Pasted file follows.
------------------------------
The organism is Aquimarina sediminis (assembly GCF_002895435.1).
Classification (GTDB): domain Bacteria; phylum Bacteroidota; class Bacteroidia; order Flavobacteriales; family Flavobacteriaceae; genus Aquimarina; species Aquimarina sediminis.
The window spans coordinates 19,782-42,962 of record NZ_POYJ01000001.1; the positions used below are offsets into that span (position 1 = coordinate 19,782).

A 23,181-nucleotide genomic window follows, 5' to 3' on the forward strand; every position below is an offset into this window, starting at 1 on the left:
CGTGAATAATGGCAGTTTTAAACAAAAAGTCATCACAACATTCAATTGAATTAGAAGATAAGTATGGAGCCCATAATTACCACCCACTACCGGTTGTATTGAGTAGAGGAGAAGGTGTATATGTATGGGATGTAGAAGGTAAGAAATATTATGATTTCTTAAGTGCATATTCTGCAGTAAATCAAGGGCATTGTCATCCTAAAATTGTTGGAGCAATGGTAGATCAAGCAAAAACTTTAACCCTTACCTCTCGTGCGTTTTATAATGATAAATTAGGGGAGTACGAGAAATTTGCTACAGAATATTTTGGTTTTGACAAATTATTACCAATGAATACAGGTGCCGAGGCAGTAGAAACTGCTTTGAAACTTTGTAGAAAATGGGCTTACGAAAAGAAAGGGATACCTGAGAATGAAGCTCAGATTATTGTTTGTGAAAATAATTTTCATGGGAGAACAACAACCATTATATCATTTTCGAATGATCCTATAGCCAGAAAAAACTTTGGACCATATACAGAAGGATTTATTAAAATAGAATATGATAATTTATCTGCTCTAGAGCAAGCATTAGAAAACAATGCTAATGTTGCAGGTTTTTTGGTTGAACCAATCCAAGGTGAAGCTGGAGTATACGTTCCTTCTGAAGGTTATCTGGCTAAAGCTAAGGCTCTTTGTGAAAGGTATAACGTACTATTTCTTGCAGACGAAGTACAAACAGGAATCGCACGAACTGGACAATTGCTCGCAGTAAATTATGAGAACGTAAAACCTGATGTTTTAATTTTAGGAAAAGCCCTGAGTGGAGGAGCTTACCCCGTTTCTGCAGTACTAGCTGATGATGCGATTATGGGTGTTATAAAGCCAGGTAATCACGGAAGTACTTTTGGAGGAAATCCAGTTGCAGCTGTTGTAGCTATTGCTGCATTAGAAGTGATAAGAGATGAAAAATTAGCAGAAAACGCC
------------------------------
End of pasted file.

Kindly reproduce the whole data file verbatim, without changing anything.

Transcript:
The organism is Aquimarina sediminis (assembly GCF_002895435.1).
Classification (GTDB): domain Bacteria; phylum Bacteroidota; class Bacteroidia; order Flavobacteriales; family Flavobacteriaceae; genus Aquimarina; species Aquimarina sediminis.
The window spans coordinates 19,782-42,962 of record NZ_POYJ01000001.1; the positions used below are offsets into that span (position 1 = coordinate 19,782).

A 23,181-nucleotide genomic window follows, 5' to 3' on the forward strand; every position below is an offset into this window, starting at 1 on the left:
CGTGAATAATGGCAGTTTTAAACAAAAAGTCATCACAACATTCAATTGAATTAGAAGATAAGTATGGAGCCCATAATTACCACCCACTACCGGTTGTATTGAGTAGAGGAGAAGGTGTATATGTATGGGATGTAGAAGGTAAGAAATATTATGATTTCTTAAGTGCATATTCTGCAGTAAATCAAGGGCATTGTCATCCTAAAATTGTTGGAGCAATGGTAGATCAAGCAAAAACTTTAACCCTTACCTCTCGTGCGTTTTATAATGATAAATTAGGGGAGTACGAGAAATTTGCTACAGAATATTTTGGTTTTGACAAATTATTACCAATGAATACAGGTGCCGAGGCAGTAGAAACTGCTTTGAAACTTTGTAGAAAATGGGCTTACGAAAAGAAAGGGATACCTGAGAATGAAGCTCAGATTATTGTTTGTGAAAATAATTTTCATGGGAGAACAACAACCATTATATCATTTTCGAATGATCCTATAGCCAGAAAAAACTTTGGACCATATACAGAAGGATTTATTAAAATAGAATATGATAATTTATCTGCTCTAGAGCAAGCATTAGAAAACAATGCTAATGTTGCAGGTTTTTTGGTTGAACCAATCCAAGGTGAAGCTGGAGTATACGTTCCTTCTGAAGGTTATCTGGCTAAAGCTAAGGCTCTTTGTGAAAGGTATAACGTACTATTTCTTGCAGACGAAGTACAAACAGGAATCGCACGAACTGGACAATTGCTCGCAGTAAATTATGAGAACGTAAAACCTGATGTTTTAATTTTAGGAAAAGCCCTGAGTGGAGGAGCTTACCCCGTTTCTGCAGTACTAGCTGATGATGCGATTATGGGTGTTATAAAGCCAGGTAATCACGGAAGTACTTTTGGAGGAAATCCAGTTGCAGCTGTTGTAGCTATTGCTGCATTAGAAGTGATAAGAGATGAAAAATTAGCAGAAAACGCC